11 deceased); grandparents and great grandparents; children (or persons treated as children of the deceased); grandchildren and great grandchildren; siblings and their children and grandchildren; and uncles and aunts and their children and grandchildren. Any person who depended on the deceased but is not included in any of the categories of dependant as defined in Article 2(2) of the 1977 Order is unable to make a claim for financial loss. Proposals for change in England & Wales 2.7 In 2007 the Ministry of Justice published its first Consultation Paper dealing with fatal accidents dependency claims and proposed a number of changes to the 1976 Act, many of which supported and built upon those made previously by the Law Commission in its 1999 Report on Claims for Wrongful Death. 22 Extending the category of eligible claimants 2.8 Given that the current statutory list is exhaustive, it had been argued by the Law Commission that this denied a right of action to otherwise meritorious potential claimants who were also dependant on the deceased. The Commission recommended that the statutory list of claimants eligible to make a claim for financial loss as dependants should be extended to include any person who was being wholly or partly maintained by the deceased immediately before the death or who would, but for the death, have been so maintained at a time beginning after the death. 2.9 The Ministry of Justice supported the first part of the proposed definition. However it did not accept the second part of the definition (which relates to future dependency claims), as it believed that it met no significant need, was open-ended and would encourage general speculative claims, which would be difficult to prove or disprove. The 2009 draft Bill provided for the amendment of the 1976 Act to add a residual 22 Law Com No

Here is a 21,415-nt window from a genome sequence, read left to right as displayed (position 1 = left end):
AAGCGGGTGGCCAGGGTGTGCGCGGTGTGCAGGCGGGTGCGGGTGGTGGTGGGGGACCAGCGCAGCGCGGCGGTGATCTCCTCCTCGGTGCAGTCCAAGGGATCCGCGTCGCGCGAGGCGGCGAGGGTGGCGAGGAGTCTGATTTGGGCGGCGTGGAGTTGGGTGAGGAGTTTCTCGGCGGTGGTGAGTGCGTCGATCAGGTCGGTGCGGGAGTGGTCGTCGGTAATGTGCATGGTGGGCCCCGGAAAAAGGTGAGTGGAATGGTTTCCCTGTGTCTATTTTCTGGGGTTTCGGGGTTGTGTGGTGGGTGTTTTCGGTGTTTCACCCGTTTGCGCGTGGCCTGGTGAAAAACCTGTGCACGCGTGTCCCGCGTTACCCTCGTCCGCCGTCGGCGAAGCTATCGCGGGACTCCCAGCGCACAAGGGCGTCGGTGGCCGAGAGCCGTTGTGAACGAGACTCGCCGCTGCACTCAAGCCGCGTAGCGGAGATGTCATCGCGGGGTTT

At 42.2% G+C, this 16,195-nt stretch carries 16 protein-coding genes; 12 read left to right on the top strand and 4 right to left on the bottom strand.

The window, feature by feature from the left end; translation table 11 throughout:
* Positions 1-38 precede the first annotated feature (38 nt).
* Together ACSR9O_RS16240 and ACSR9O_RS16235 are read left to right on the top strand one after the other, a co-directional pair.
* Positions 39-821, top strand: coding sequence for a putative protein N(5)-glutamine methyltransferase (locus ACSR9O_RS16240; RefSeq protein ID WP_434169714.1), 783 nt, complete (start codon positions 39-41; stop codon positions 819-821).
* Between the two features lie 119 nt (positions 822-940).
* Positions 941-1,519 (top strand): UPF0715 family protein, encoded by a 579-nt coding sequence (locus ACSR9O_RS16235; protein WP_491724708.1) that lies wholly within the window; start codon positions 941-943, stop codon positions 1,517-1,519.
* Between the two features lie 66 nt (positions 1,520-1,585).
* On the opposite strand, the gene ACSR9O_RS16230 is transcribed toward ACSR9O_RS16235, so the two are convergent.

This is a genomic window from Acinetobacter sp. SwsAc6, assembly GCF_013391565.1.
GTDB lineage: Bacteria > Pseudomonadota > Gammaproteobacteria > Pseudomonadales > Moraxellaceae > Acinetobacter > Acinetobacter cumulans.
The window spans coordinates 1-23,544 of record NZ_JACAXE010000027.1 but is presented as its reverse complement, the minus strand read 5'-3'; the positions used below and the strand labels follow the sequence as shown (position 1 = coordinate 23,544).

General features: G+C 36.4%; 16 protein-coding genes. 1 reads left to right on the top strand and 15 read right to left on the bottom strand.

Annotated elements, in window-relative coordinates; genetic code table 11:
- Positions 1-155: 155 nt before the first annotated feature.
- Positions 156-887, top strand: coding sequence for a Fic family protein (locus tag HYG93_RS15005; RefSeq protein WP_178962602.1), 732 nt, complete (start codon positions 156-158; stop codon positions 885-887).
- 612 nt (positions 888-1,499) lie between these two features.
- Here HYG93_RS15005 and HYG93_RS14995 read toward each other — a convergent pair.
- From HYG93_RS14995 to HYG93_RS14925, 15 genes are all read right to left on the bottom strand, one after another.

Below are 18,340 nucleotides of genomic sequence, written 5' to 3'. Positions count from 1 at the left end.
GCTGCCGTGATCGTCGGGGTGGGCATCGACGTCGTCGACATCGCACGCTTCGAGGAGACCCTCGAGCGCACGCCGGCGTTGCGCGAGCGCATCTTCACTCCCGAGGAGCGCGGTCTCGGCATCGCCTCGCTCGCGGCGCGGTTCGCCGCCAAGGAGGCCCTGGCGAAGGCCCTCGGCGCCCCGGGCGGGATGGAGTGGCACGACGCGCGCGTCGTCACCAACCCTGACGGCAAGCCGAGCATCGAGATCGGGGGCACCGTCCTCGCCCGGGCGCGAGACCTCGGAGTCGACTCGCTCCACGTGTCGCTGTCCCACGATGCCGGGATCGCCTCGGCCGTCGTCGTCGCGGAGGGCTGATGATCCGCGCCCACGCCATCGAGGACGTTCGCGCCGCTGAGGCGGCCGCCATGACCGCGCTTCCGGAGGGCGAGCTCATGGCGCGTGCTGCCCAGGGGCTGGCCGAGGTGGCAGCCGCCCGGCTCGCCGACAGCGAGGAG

12 category of claimant, namely any person who was being wholly or partly maintained by the deceased immediately before the death It is, perhaps, worth noting that the Court of Appeal in England & Wales had previously suggested that it would be simpler to have a provision which allowed any person who could show a relationship of financial dependence on the deceased to make a claim. 24 This was also the idea originally favoured by the Law Commission in its 1997 Consultation Paper. 25 The dependant s new relationship 2.11 Under the current legislation, provision is made only in respect of the remarriage or prospects of remarriage of a widow in respect of the death of her husband and to the extent that her remarriage or the prospects of remarriage shall not be taken into account in the assessment of damages payable to such a widow The previous UK Government, like the Law Commission before it, came to the conclusion that the prospects of the claimant remarrying, entering into a civil partnership or entering into a financially supportive cohabitation 26 should not be taken into account by the court in assessing damages. The UK Parliament s Justice Select Committee went further and recommended that that should be made clear on the face of the legislation. 23 See Clause 1(2) of the 2009 draft Bill. As the Justice Select Committee pointed out, the amendment in the draft Bill refers only to the person being maintained by the deceased it does not specify that this includes being wholly or partly maintained by the deceased; Justice Select Committee Report (2010), paragraphs Shepherd v Post Office, The Times 15 June Consultation Paper No 148, paragraph 4.6; We are of the provisional view that the statutory list should be abolished and replaced by a test whereby any individual has a right of recovery who had a reasonable expectation of a non-business benefit from continuation of the deceased s life, or a test whereby any individual has a right of recovery who was or, but for the death, would have been dependent, wholly or partly, on the deceased.. 26 In the 2009 Draft Bill this is referred to as a relevant relationship and is defined, in Clause 2(3), in the following terms, a person has entered into a relevant relationship if (a) at the time when the action is brought, A lives with another person (B) as B s husband or wife or civil partner, (b) A has been so living for at least 2 years, and (c) A is maintained by B. 9